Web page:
Use a private debt collector

Lastly, you could hire a debt collector to collect the debt on your behalf. Tenants don’t want this to happen because debt collectors report the debt to the three major credit bureaus, making it more difficult to apply for leases in the future. You’ll have to pay for the debt collector’s services, but it may be the best option if you’ve exhausted your resources through the courts. 

Can I evict my tenant without cause?

Landlords generally cannot evict their tenants on a fixed-term lease without reason. However, a month-to-month or short-term rental agreement allows for more discretion. Landlords can end a short-term tenancy without a specific reason, as long as they give the tenant the required notice as per state law. It's important to keep in mind that in some areas with rent control laws, even month-to-month or short-term rental agreements cannot be terminated without cause by landlords.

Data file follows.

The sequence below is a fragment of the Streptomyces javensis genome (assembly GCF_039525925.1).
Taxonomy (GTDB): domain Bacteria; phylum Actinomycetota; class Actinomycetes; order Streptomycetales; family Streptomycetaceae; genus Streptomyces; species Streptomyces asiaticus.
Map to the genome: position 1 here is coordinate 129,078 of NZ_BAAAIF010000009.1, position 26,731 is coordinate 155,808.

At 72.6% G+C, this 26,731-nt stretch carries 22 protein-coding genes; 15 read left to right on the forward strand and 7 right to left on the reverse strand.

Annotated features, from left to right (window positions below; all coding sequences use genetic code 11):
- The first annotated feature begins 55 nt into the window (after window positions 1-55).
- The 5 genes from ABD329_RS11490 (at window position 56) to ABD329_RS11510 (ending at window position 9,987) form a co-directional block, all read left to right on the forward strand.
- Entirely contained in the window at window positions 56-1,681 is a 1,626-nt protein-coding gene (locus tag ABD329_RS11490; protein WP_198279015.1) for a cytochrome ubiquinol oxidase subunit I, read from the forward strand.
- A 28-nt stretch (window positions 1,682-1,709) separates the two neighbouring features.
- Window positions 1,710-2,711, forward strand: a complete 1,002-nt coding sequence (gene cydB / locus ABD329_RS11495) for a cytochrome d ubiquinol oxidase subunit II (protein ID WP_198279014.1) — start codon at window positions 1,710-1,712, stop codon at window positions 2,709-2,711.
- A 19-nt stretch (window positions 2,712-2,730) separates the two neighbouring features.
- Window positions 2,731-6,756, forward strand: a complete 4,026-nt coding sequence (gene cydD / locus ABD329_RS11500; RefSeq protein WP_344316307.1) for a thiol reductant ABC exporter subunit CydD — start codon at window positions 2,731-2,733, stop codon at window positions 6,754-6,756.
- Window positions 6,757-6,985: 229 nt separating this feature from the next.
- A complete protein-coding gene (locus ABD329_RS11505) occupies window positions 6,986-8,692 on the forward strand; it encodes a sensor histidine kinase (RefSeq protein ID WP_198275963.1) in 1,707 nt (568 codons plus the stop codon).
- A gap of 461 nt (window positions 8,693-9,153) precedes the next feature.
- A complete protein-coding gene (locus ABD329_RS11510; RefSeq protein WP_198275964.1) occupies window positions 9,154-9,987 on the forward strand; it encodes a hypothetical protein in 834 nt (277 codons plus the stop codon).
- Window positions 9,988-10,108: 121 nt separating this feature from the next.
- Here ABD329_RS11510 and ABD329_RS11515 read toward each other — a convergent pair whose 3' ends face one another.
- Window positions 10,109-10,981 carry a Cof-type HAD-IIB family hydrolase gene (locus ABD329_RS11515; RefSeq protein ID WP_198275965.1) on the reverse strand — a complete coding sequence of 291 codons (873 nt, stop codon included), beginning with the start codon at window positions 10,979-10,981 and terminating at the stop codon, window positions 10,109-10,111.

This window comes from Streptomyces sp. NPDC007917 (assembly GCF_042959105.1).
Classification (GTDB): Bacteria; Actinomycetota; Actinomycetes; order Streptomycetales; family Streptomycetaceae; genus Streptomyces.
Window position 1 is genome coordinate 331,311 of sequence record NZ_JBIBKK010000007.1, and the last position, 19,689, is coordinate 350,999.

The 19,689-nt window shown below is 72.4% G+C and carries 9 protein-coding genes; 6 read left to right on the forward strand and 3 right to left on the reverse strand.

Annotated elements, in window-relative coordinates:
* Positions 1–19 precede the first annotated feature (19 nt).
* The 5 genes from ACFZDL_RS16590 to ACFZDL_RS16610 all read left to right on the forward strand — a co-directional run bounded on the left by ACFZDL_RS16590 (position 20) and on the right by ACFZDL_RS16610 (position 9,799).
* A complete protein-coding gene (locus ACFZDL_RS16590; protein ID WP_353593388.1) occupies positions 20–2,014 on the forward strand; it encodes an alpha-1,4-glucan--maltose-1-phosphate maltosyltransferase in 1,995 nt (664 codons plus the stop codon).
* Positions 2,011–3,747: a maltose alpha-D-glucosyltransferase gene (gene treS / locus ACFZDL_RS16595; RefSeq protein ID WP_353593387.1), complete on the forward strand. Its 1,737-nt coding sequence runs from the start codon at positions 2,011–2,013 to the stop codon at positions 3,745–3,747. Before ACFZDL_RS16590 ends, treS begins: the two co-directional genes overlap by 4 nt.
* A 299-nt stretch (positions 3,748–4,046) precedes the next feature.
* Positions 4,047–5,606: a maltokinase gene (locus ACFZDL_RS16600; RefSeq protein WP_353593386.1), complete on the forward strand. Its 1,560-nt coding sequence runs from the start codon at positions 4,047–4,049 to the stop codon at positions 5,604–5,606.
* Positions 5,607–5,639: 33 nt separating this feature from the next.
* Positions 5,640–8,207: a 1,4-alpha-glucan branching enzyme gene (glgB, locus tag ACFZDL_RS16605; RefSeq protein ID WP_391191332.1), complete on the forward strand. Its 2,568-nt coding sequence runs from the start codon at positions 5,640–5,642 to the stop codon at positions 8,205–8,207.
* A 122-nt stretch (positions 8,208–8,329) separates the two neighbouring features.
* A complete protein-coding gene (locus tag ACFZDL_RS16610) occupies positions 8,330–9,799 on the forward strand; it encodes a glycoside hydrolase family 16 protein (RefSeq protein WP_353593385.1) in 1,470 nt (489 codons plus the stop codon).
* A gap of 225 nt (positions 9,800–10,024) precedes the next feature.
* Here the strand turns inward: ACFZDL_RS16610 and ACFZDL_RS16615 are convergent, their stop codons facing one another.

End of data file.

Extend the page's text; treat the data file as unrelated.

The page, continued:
How much does an eviction cost?

Unfortunately, the process of evicting a tenant can be expensive. Landlords should account for court costs, legal fees, rent loss, property damage, and turnover costs. TransUnion estimates the typical cost incurred by landlords due to evictions is about $3,500.

How long does it take to evict someone from a rental property?

Aside from being expensive, the eviction process can also be time-consuming. Eviction timelines ultimately depend on state laws and the specifics of the eviction case, but they can last between two weeks to a few months.

Understanding the ins and outs of the eviction process

Dealing with an eviction can be one of the most challenging aspects of being a landlord. Even with a thorough screening process, there’s always the possibility that a tenant either breaches their contract or fails to pay rent, leaving you with no other option than to pursue eviction. By understanding the ins and outs of the eviction rules and making the right preparations, real estate investors can make this difficult process as smooth as possible. 

Seeking detailed eviction regulations for a specific state? Explore our expanding collection of insightful articles that delve deep into the nuances of the legal proceedings.